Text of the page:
Registrar’s message: an update on our progress to address Indigenous-specific racism in the health-care system
The College has made strides towards becoming anti-racist and supporting the health professionals we regulate to do the same. This ongoing work is guided by Indigenous Elders and professionals, the recommendations from the In Plain Sight report, and legal and ethical requirements. The College also has a close and positive working relationship with First Nations Health Authority and often collaborates on initiatives to promote system change, such as the recent review of the complaints process.
A significant part of the complaints process review was the establishment of an Indigenous Advisory Panel, comprised of First Nations and Métis public members and physicians. The review was completed in February of this year, resulting in many positive recommendations to ensure the complaints process is culturally safe and accessible. These recommendations were endorsed by the Board at its meeting in May, and more information on our implementation plan will be shared shortly.
This past year, with our full support and endorsement, 11 other health regulators adopted the Indigenous Cultural Safety, Cultural Humility and Anti-racism practice standard that we developed in collaboration with the BC College of Nurses and Midwives. Now, an additional 28,000 health professionals in BC can reference clear expectations to eliminate Indigenous-specific racism and foster culturally safe care in their practice.
Additionally, the College’s two accreditation programs (Diagnostic Accreditation Program and Non-Hospital Medical Surgical Facility Accreditation Program) developed standards to set clear expectations for providing culturally safe and anti-racist care for Indigenous patients in College-accredited health-care facilities.
One of the commitments we made two years ago was to establish clear accountabilities for cultural safety and humility at our leadership tables. The College currently has three Board members who identify as Indigenous, including two appointed public members and one physician member, and three additional members who identify as Indigenous on its statutory committees:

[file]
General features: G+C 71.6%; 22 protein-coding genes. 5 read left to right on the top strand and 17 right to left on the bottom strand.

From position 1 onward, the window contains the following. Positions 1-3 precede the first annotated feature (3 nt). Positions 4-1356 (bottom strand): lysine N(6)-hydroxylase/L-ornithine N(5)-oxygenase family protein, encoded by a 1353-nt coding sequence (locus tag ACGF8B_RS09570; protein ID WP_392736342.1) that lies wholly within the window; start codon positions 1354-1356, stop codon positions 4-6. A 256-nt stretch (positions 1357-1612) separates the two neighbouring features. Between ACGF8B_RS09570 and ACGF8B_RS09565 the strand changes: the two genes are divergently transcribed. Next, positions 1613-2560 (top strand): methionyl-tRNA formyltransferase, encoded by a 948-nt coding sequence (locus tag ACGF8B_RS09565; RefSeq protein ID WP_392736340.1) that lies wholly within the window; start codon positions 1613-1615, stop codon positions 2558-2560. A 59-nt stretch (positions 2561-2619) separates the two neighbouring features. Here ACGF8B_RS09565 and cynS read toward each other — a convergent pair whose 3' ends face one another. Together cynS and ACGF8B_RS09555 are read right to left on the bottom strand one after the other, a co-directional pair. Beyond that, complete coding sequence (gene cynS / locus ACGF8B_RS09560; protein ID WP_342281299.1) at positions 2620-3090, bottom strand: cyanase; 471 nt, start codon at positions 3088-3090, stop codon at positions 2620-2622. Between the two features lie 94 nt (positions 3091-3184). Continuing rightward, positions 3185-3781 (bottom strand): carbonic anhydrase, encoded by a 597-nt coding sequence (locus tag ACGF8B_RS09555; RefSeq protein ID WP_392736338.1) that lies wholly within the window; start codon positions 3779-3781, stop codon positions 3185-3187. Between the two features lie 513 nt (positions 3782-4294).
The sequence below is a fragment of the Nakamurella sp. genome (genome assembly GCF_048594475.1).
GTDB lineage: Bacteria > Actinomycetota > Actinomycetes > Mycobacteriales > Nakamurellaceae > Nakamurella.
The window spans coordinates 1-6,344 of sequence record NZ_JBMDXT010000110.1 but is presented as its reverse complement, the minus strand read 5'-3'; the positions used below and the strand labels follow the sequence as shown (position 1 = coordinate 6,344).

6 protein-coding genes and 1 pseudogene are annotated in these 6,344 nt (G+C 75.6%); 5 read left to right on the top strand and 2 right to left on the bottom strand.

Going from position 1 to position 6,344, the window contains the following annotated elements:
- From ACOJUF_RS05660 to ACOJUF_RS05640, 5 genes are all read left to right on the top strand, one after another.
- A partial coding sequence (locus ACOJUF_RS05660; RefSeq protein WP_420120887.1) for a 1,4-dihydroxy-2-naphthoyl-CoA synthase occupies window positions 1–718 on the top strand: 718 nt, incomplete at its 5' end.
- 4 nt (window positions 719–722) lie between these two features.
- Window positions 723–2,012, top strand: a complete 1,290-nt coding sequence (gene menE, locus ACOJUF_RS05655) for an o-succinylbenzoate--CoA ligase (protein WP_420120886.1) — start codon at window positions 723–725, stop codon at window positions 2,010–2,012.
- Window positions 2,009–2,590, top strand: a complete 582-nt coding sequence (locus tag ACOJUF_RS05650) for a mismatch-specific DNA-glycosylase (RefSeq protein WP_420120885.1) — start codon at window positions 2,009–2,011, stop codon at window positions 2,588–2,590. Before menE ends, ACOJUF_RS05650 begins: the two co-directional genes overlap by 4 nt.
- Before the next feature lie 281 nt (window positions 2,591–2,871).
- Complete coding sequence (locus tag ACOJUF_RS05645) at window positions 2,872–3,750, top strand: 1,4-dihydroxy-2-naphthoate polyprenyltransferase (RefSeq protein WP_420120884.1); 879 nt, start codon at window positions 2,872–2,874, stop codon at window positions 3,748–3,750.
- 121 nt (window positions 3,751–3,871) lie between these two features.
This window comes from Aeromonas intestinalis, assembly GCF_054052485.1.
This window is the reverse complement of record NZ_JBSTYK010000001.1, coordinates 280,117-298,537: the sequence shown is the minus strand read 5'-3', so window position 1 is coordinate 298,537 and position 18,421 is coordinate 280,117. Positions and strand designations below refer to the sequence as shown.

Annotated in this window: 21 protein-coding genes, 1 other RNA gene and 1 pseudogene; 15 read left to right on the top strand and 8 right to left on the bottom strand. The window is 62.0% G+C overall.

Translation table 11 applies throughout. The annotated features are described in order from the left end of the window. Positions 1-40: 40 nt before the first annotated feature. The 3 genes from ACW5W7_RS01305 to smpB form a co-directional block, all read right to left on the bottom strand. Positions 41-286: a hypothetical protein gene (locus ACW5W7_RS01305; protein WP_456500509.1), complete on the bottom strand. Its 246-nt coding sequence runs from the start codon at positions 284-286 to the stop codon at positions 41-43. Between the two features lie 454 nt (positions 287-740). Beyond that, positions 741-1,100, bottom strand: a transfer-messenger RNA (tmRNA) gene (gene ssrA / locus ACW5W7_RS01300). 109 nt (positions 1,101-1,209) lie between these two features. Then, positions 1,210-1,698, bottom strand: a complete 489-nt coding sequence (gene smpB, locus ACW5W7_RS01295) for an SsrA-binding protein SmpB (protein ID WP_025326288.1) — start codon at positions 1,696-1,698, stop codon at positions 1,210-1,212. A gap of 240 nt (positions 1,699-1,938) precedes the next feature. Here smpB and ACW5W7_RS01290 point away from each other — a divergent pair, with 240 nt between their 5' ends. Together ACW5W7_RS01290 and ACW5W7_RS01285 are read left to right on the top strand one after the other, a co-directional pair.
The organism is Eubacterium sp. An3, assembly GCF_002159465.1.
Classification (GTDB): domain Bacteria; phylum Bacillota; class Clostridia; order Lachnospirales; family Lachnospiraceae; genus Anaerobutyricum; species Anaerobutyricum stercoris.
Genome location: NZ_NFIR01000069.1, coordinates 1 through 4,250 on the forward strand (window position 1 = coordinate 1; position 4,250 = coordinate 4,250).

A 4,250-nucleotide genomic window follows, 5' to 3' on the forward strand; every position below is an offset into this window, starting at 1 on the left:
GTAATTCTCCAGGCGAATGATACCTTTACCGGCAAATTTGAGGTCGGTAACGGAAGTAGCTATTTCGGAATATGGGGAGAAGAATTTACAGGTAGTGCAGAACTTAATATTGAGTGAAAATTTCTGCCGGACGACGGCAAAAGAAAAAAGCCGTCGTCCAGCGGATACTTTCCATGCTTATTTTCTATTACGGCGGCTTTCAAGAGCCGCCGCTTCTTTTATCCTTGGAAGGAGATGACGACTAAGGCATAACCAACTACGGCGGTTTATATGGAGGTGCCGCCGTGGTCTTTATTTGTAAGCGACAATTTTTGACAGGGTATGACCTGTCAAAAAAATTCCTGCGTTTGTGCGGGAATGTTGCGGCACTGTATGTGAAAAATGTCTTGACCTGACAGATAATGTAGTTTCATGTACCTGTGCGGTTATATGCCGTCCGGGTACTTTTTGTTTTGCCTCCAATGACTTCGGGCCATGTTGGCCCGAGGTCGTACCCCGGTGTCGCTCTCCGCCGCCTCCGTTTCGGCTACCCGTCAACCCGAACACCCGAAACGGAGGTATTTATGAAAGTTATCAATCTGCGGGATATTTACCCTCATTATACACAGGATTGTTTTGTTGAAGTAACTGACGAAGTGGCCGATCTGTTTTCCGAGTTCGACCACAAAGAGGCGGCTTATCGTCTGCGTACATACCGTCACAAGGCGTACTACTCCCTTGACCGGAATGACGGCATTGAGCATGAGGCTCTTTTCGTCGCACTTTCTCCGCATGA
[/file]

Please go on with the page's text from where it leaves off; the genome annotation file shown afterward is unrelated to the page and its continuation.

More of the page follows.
Complaints and Practice Investigations – Inquiry Committee
- 3 members
Drug Programs – Prescription Review Panel
- 2 members
Patient Relations, Professional Standards and Ethics Committee
- 1 member
Along with other BC Health Regulators (BCHR), the College is supporting a new Indigenous community of practice where Indigenous board and committee members from all BCHR colleges are invited to meet and provide support to each other while recognizing their unique positions on regulatory boards and committees.
This past year, the College library curated online reading lists on race and health equity and trauma-informed care that provide access for registrants to current clinical guidance. The library also drafted a First Nations, Inuit, and Métis Matters in the Library action plan to implement reconciliation, following many of the recommendations of the Canadian Federation of Library Association in response to the Truth and Reconciliation Commission report and in the Calls to Action. College librarians have joined other BC librarians and library technicians to form a special interest group on advancing reconciliation in BC health libraries.
Led by our records, information and privacy team, the College has formed an inter-departmental working group to ensure we manage the collection, description, archiving, and potential access to physical, textual, and audiovisual material related to our reconciliation activities, including artifacts and gifts presented at Indigenous ceremonies where we have participated.
I am grateful to College board members and staff, our many health partners, and other leaders who continue to demonstrate their support for this important work, and to our Indigenous teachers who have shown such willingness to guide us on our path towards dismantling racism in our colonial health-care system.
Heidi M. Oetter, MD
Registrar and CEO
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